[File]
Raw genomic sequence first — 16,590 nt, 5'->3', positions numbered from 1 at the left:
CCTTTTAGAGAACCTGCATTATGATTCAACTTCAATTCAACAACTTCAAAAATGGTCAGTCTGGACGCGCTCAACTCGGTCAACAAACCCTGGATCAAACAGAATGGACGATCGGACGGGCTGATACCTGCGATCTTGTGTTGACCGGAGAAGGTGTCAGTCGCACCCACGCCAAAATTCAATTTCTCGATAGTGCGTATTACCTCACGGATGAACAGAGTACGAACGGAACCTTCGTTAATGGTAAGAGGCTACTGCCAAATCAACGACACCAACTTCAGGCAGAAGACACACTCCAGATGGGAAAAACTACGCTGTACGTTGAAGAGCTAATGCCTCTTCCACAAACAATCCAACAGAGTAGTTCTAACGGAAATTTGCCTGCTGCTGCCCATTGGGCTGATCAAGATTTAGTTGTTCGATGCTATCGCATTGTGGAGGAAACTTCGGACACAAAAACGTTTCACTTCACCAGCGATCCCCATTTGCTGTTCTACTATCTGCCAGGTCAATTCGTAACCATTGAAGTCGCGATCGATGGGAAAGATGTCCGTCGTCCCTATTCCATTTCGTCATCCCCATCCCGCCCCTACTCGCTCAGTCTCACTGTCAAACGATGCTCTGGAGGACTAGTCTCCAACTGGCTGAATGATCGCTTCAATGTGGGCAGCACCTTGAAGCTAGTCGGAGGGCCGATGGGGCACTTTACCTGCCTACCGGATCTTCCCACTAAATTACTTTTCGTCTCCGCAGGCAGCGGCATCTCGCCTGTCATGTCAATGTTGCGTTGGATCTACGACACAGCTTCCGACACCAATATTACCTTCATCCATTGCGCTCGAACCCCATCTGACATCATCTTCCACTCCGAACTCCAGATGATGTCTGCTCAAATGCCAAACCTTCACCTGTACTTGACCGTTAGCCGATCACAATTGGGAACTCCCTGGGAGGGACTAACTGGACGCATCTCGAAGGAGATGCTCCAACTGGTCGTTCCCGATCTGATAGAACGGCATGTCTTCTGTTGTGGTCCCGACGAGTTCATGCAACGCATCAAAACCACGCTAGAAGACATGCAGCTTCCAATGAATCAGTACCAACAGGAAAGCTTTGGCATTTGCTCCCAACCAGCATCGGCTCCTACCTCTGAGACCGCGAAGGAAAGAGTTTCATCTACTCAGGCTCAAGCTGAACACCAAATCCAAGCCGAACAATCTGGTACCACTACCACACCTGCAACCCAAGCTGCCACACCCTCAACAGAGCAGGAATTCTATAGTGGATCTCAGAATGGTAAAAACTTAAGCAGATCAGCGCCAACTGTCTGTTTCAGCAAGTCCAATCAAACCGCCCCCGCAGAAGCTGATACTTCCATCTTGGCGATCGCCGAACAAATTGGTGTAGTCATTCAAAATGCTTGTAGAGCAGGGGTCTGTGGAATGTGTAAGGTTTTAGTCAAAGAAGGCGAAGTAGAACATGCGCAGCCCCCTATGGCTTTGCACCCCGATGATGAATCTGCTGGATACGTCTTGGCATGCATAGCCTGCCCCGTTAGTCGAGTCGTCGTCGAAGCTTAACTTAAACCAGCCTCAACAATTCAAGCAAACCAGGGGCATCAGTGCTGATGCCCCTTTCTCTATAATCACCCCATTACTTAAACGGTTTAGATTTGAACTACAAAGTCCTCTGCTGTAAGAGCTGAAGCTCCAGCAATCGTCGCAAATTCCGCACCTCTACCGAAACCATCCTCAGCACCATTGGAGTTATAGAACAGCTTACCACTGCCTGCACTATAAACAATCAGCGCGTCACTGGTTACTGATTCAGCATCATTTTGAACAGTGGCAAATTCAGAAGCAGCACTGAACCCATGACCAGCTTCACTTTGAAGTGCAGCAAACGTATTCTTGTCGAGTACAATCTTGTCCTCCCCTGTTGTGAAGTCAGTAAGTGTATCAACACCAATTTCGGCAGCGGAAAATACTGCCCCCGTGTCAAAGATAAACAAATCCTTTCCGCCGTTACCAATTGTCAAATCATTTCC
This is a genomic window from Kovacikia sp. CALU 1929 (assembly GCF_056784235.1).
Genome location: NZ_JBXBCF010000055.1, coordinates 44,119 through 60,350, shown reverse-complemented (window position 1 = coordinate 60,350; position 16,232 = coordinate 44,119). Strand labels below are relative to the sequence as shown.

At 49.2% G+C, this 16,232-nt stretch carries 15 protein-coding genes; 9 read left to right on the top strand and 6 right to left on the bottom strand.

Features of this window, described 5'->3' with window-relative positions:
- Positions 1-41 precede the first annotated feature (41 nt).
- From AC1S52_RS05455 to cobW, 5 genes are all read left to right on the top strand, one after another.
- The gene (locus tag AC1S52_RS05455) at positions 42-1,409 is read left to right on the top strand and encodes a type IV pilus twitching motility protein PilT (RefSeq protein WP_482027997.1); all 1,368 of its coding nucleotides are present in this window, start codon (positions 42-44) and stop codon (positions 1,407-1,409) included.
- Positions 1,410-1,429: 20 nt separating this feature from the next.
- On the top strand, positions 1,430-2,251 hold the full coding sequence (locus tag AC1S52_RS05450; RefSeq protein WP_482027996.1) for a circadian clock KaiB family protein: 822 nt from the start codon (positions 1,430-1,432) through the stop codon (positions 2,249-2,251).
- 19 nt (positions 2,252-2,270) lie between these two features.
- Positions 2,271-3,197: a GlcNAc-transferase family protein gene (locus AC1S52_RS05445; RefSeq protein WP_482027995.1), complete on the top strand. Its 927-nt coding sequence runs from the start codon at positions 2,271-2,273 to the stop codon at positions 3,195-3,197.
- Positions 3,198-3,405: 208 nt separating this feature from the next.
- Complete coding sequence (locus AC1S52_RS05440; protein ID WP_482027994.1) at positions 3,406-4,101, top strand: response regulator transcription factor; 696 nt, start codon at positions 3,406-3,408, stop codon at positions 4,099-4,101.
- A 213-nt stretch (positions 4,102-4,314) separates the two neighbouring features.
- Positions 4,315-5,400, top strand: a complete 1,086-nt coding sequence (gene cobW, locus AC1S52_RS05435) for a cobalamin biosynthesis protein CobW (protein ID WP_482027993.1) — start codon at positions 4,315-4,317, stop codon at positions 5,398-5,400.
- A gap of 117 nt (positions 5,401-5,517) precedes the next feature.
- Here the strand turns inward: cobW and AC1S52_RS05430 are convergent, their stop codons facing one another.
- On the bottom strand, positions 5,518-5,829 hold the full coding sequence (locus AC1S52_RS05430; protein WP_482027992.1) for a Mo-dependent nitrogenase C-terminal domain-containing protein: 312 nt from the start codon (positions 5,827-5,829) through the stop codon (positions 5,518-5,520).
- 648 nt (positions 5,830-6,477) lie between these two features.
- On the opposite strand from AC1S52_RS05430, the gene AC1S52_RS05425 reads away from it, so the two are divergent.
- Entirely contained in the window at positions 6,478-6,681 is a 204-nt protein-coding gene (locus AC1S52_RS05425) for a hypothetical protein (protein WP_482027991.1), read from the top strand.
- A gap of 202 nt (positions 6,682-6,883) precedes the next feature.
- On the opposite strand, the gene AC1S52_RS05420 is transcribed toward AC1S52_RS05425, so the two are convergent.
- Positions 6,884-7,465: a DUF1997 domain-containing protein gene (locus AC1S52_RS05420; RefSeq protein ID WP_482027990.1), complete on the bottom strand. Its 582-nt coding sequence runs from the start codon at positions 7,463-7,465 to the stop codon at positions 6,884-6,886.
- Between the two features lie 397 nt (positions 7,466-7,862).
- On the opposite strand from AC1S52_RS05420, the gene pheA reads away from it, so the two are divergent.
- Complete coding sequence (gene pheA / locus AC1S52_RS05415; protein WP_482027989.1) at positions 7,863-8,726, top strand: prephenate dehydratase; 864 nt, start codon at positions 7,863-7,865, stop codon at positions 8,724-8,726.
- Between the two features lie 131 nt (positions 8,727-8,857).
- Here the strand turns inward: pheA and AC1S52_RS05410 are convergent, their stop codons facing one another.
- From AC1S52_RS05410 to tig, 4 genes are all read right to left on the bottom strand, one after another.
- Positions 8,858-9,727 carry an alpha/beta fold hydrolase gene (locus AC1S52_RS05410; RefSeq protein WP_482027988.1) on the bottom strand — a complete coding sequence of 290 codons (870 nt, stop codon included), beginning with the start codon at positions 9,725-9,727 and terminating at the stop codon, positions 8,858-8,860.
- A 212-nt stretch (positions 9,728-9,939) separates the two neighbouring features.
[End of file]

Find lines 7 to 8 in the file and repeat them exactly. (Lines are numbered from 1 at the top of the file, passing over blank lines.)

- Positions 1-41 precede the first annotated feature (41 nt).
- From AC1S52_RS05455 to cobW, 5 genes are all read left to right on the top strand, one after another.